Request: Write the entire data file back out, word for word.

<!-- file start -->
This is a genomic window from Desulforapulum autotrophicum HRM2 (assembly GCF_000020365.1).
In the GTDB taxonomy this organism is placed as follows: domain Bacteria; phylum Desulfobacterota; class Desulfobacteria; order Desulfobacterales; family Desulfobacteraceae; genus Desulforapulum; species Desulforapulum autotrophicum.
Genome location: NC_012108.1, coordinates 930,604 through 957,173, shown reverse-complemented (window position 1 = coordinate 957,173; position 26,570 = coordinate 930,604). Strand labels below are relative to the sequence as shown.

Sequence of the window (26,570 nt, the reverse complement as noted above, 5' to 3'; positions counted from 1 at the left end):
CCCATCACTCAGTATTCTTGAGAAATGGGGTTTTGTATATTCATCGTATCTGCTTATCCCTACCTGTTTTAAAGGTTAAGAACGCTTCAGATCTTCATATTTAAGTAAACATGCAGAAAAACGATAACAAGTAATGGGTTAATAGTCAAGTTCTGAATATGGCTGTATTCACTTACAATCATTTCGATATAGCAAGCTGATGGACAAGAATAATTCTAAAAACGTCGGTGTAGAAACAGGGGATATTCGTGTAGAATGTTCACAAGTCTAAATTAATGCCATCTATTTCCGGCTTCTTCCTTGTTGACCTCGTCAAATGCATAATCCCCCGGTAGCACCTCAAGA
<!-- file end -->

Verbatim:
This is a genomic window from Desulforapulum autotrophicum HRM2 (assembly GCF_000020365.1).
In the GTDB taxonomy this organism is placed as follows: domain Bacteria; phylum Desulfobacterota; class Desulfobacteria; order Desulfobacterales; family Desulfobacteraceae; genus Desulforapulum; species Desulforapulum autotrophicum.
Genome location: NC_012108.1, coordinates 930,604 through 957,173, shown reverse-complemented (window position 1 = coordinate 957,173; position 26,570 = coordinate 930,604). Strand labels below are relative to the sequence as shown.

Sequence of the window (26,570 nt, the reverse complement as noted above, 5' to 3'; positions counted from 1 at the left end):
CCCATCACTCAGTATTCTTGAGAAATGGGGTTTTGTATATTCATCGTATCTGCTTATCCCTACCTGTTTTAAAGGTTAAGAACGCTTCAGATCTTCATATTTAAGTAAACATGCAGAAAAACGATAACAAGTAATGGGTTAATAGTCAAGTTCTGAATATGGCTGTATTCACTTACAATCATTTCGATATAGCAAGCTGATGGACAAGAATAATTCTAAAAACGTCGGTGTAGAAACAGGGGATATTCGTGTAGAATGTTCACAAGTCTAAATTAATGCCATCTATTTCCGGCTTCTTCCTTGTTGACCTCGTCAAATGCATAATCCCCCGGTAGCACCTCAAGA